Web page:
Street Smart

Darrell Hartman on On the Bowery

Lionel Rogosin, On the Bowery, 1957, stills from a black-and-white film in 35 mm, 114 minutes.

LIONEL ROGOSIN’S On the Bowery (1957) inhabits two netherworlds: Manhattan’s storied skid row and the nascent independent American cinema. Filmed mostly in the shadows of the old Third Avenue elevated train, Rogosin’s frank depiction of proletarian down-and-outers was deplored by establishment critics of its era as dispiriting and inept, even anti-American. To watch it now, as with walking today’s Bowery, is to see it in more flattering light—in the film’s case, as a daring trip into the wrong part of town that paved the way for John Cassavetes (who singled out On the Bowery as a major influence) and countless others.

The faces in On the Bowery are far from pretty: Bristled, drawn, swollen, and dented from hard luck and probably even harder drinking, they’re portraits from what a priest in the film calls “the saddest and maddest street in the world,” and they tell the real story. The tale that Rogosin scripted with Mark Sufrin (about a railroad worker from Kentucky who drifts through and an old-timer who latches on to him) gives the film a thin plot. You can feel some of its raw poetry leeching away during the staged scenes.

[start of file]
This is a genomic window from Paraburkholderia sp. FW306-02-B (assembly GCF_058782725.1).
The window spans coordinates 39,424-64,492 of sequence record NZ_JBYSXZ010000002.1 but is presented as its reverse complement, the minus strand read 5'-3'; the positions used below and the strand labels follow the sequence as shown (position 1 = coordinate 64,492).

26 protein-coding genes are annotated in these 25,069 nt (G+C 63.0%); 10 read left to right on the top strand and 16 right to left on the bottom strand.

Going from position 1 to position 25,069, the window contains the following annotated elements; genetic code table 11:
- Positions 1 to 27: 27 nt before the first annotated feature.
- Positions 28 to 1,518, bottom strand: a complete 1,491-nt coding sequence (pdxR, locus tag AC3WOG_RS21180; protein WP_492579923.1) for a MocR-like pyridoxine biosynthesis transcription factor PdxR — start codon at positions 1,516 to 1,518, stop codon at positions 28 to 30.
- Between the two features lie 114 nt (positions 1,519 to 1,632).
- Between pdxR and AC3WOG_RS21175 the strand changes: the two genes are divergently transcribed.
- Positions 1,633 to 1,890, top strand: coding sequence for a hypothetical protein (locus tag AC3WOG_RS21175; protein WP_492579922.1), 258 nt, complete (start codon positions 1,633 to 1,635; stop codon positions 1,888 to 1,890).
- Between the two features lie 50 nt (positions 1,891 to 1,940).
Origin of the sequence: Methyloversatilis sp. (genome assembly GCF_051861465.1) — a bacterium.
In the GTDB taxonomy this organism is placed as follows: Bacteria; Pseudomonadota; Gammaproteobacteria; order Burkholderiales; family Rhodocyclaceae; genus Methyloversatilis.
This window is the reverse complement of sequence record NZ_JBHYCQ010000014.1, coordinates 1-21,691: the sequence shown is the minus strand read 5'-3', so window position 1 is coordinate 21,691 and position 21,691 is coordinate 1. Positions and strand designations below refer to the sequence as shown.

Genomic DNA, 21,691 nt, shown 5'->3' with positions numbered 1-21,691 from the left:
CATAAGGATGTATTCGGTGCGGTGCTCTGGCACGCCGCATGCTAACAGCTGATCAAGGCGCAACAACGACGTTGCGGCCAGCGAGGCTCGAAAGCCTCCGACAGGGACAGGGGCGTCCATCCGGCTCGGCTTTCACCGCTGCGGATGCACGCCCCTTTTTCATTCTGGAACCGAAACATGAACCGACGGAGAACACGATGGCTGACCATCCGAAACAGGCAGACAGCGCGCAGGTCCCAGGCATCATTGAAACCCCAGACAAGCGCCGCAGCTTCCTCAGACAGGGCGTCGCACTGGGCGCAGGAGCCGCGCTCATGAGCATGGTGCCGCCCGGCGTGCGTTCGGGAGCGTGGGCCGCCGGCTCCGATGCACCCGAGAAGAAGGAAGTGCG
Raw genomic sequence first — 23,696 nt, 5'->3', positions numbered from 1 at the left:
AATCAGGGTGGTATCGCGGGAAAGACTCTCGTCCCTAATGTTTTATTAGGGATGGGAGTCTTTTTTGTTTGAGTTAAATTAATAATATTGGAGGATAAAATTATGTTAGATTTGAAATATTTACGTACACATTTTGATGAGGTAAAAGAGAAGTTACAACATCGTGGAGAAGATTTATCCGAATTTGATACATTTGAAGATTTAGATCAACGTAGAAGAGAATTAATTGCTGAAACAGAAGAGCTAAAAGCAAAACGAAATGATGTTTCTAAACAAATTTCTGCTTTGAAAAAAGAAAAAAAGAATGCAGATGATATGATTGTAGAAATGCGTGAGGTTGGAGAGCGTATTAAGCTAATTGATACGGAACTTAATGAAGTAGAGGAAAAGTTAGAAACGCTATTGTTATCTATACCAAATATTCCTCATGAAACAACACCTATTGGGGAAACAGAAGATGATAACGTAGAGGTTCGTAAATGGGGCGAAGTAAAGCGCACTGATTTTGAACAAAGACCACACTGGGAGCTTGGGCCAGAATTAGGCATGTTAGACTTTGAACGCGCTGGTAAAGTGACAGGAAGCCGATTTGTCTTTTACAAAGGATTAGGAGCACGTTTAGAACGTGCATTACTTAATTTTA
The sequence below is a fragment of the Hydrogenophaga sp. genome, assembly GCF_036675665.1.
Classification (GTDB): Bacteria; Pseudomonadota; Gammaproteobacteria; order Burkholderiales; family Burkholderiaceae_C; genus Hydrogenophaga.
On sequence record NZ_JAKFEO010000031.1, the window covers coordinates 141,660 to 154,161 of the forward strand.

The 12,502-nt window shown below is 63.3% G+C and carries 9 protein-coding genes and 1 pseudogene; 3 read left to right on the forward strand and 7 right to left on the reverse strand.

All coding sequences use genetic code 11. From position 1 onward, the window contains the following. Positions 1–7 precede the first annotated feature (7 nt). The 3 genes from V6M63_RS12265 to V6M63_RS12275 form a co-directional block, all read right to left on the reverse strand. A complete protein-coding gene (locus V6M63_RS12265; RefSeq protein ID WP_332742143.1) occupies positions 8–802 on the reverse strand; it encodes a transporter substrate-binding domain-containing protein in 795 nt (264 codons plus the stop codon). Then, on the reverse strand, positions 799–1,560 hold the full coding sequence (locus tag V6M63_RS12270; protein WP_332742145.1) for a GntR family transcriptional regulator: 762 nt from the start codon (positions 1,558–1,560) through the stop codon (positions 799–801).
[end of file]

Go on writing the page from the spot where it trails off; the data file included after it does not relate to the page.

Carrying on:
Still, the spontaneous and scripted elements are remarkably integrated overall. Rogosin (who died in 2000) largely learned how to direct during shooting, and although he claimed he was “motivated by life and not by films,” On the Bowery belongs to the rough but beautiful traditions of Italian Neorealism and Robert Flaherty’s celebrated 1934 depiction of weather-beaten Irish, Man of Aran.

The footage of snarling drunks that Rogosin and his cinematographer, Richard Bagley, captured inside a raucous Bowery bar is a minor miracle, and not a pleasant one. A scene of Hogarthian urban dissolution, its sourness almost sticks to your clothes. Contrast that bedlam with the quieter mornings on the Bowery, when sacklike bodies drag themselves up off the sidewalk and slouch away, and you begin to get an idea of the sad rhythms of the gutter, a place that Rogosin had the temerity to believe 1950s America needed to see and hear.

A new 35-mm restoration of On the Bowery plays September 17–23 at Film Forum in New York. For more details, click here.